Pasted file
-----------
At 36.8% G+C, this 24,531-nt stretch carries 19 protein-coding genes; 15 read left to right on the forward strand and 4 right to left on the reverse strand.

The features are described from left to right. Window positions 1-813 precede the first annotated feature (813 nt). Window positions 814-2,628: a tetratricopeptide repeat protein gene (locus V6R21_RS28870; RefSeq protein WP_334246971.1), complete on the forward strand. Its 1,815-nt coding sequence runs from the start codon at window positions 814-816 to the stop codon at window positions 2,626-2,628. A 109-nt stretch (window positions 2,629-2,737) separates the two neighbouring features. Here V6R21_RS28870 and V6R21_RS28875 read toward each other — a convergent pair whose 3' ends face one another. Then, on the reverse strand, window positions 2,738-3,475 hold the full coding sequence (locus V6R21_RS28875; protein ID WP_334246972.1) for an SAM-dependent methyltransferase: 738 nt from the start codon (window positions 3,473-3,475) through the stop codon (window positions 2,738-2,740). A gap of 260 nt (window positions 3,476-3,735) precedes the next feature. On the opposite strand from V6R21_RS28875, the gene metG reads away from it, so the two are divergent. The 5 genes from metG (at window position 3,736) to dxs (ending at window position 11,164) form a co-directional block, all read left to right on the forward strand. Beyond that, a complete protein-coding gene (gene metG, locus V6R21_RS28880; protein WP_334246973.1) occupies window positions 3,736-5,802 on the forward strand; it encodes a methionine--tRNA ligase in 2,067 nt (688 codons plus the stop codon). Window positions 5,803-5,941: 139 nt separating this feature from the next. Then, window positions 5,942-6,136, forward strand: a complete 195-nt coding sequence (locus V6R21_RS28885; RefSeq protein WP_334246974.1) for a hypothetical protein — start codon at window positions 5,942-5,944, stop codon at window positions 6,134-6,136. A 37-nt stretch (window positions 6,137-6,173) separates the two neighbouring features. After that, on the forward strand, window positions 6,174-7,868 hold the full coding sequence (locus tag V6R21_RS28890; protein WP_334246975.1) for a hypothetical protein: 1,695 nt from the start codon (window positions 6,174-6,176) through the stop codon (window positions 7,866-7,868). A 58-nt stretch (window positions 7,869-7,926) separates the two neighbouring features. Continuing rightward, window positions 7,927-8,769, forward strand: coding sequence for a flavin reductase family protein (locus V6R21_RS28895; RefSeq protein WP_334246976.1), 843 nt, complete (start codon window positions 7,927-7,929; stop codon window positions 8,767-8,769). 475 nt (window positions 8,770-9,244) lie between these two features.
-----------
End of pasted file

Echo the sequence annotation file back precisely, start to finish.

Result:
At 36.8% G+C, this 24,531-nt stretch carries 19 protein-coding genes; 15 read left to right on the forward strand and 4 right to left on the reverse strand.

The features are described from left to right. Window positions 1-813 precede the first annotated feature (813 nt). Window positions 814-2,628: a tetratricopeptide repeat protein gene (locus V6R21_RS28870; RefSeq protein WP_334246971.1), complete on the forward strand. Its 1,815-nt coding sequence runs from the start codon at window positions 814-816 to the stop codon at window positions 2,626-2,628. A 109-nt stretch (window positions 2,629-2,737) separates the two neighbouring features. Here V6R21_RS28870 and V6R21_RS28875 read toward each other — a convergent pair whose 3' ends face one another. Then, on the reverse strand, window positions 2,738-3,475 hold the full coding sequence (locus V6R21_RS28875; protein ID WP_334246972.1) for an SAM-dependent methyltransferase: 738 nt from the start codon (window positions 3,473-3,475) through the stop codon (window positions 2,738-2,740). A gap of 260 nt (window positions 3,476-3,735) precedes the next feature. On the opposite strand from V6R21_RS28875, the gene metG reads away from it, so the two are divergent. The 5 genes from metG (at window position 3,736) to dxs (ending at window position 11,164) form a co-directional block, all read left to right on the forward strand. Beyond that, a complete protein-coding gene (gene metG, locus V6R21_RS28880; protein WP_334246973.1) occupies window positions 3,736-5,802 on the forward strand; it encodes a methionine--tRNA ligase in 2,067 nt (688 codons plus the stop codon). Window positions 5,803-5,941: 139 nt separating this feature from the next. Then, window positions 5,942-6,136, forward strand: a complete 195-nt coding sequence (locus V6R21_RS28885; RefSeq protein WP_334246974.1) for a hypothetical protein — start codon at window positions 5,942-5,944, stop codon at window positions 6,134-6,136. A 37-nt stretch (window positions 6,137-6,173) separates the two neighbouring features. After that, on the forward strand, window positions 6,174-7,868 hold the full coding sequence (locus tag V6R21_RS28890; protein WP_334246975.1) for a hypothetical protein: 1,695 nt from the start codon (window positions 6,174-6,176) through the stop codon (window positions 7,866-7,868). A 58-nt stretch (window positions 7,869-7,926) separates the two neighbouring features. Continuing rightward, window positions 7,927-8,769, forward strand: coding sequence for a flavin reductase family protein (locus V6R21_RS28895; RefSeq protein WP_334246976.1), 843 nt, complete (start codon window positions 7,927-7,929; stop codon window positions 8,767-8,769). 475 nt (window positions 8,770-9,244) lie between these two features.